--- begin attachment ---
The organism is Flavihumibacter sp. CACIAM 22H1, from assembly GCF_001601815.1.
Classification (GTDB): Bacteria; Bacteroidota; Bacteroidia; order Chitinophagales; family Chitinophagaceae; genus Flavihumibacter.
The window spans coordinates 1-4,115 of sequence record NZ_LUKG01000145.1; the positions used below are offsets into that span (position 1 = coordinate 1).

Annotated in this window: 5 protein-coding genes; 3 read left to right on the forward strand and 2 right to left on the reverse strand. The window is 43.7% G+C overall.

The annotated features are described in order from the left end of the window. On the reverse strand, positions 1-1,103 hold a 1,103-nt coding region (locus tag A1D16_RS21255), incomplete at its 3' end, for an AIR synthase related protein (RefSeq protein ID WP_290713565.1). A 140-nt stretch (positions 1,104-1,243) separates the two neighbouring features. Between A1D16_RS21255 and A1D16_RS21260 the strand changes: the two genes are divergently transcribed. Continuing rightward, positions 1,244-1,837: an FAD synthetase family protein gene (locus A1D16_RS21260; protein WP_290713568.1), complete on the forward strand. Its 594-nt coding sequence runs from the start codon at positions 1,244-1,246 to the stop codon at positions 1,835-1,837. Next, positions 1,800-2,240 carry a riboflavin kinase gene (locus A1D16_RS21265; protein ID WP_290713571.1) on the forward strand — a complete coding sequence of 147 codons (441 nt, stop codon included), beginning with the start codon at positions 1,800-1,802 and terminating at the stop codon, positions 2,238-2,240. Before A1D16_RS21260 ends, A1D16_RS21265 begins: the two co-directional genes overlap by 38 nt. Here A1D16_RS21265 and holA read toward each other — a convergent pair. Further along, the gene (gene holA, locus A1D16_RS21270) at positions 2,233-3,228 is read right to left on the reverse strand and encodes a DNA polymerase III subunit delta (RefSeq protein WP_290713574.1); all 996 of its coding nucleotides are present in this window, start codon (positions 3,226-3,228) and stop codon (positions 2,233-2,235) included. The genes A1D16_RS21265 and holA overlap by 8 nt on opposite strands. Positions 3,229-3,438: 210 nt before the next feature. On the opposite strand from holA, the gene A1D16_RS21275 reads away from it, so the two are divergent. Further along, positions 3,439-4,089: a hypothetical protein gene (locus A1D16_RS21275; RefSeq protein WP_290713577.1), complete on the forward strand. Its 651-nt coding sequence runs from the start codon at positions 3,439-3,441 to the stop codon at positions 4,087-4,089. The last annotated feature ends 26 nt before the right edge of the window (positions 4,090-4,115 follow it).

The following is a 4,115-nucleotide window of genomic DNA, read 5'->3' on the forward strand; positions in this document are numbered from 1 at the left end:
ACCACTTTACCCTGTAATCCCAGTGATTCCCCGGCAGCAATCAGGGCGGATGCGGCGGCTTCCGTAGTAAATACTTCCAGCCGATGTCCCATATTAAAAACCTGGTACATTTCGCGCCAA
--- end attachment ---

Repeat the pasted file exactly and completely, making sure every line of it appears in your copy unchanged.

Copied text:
The organism is Flavihumibacter sp. CACIAM 22H1, from assembly GCF_001601815.1.
Classification (GTDB): Bacteria; Bacteroidota; Bacteroidia; order Chitinophagales; family Chitinophagaceae; genus Flavihumibacter.
The window spans coordinates 1-4,115 of sequence record NZ_LUKG01000145.1; the positions used below are offsets into that span (position 1 = coordinate 1).

Annotated in this window: 5 protein-coding genes; 3 read left to right on the forward strand and 2 right to left on the reverse strand. The window is 43.7% G+C overall.

The annotated features are described in order from the left end of the window. On the reverse strand, positions 1-1,103 hold a 1,103-nt coding region (locus tag A1D16_RS21255), incomplete at its 3' end, for an AIR synthase related protein (RefSeq protein ID WP_290713565.1). A 140-nt stretch (positions 1,104-1,243) separates the two neighbouring features. Between A1D16_RS21255 and A1D16_RS21260 the strand changes: the two genes are divergently transcribed. Continuing rightward, positions 1,244-1,837: an FAD synthetase family protein gene (locus A1D16_RS21260; protein WP_290713568.1), complete on the forward strand. Its 594-nt coding sequence runs from the start codon at positions 1,244-1,246 to the stop codon at positions 1,835-1,837. Next, positions 1,800-2,240 carry a riboflavin kinase gene (locus A1D16_RS21265; protein ID WP_290713571.1) on the forward strand — a complete coding sequence of 147 codons (441 nt, stop codon included), beginning with the start codon at positions 1,800-1,802 and terminating at the stop codon, positions 2,238-2,240. Before A1D16_RS21260 ends, A1D16_RS21265 begins: the two co-directional genes overlap by 38 nt. Here A1D16_RS21265 and holA read toward each other — a convergent pair. Further along, the gene (gene holA, locus A1D16_RS21270) at positions 2,233-3,228 is read right to left on the reverse strand and encodes a DNA polymerase III subunit delta (RefSeq protein WP_290713574.1); all 996 of its coding nucleotides are present in this window, start codon (positions 3,226-3,228) and stop codon (positions 2,233-2,235) included. The genes A1D16_RS21265 and holA overlap by 8 nt on opposite strands. Positions 3,229-3,438: 210 nt before the next feature. On the opposite strand from holA, the gene A1D16_RS21275 reads away from it, so the two are divergent. Further along, positions 3,439-4,089: a hypothetical protein gene (locus A1D16_RS21275; RefSeq protein WP_290713577.1), complete on the forward strand. Its 651-nt coding sequence runs from the start codon at positions 3,439-3,441 to the stop codon at positions 4,087-4,089. The last annotated feature ends 26 nt before the right edge of the window (positions 4,090-4,115 follow it).

The following is a 4,115-nucleotide window of genomic DNA, read 5'->3' on the forward strand; positions in this document are numbered from 1 at the left end:
ACCACTTTACCCTGTAATCCCAGTGATTCCCCGGCAGCAATCAGGGCGGATGCGGCGGCTTCCGTAGTAAATACTTCCAGCCGATGTCCCATATTAAAAACCTGGTACATTTCGCGCCAA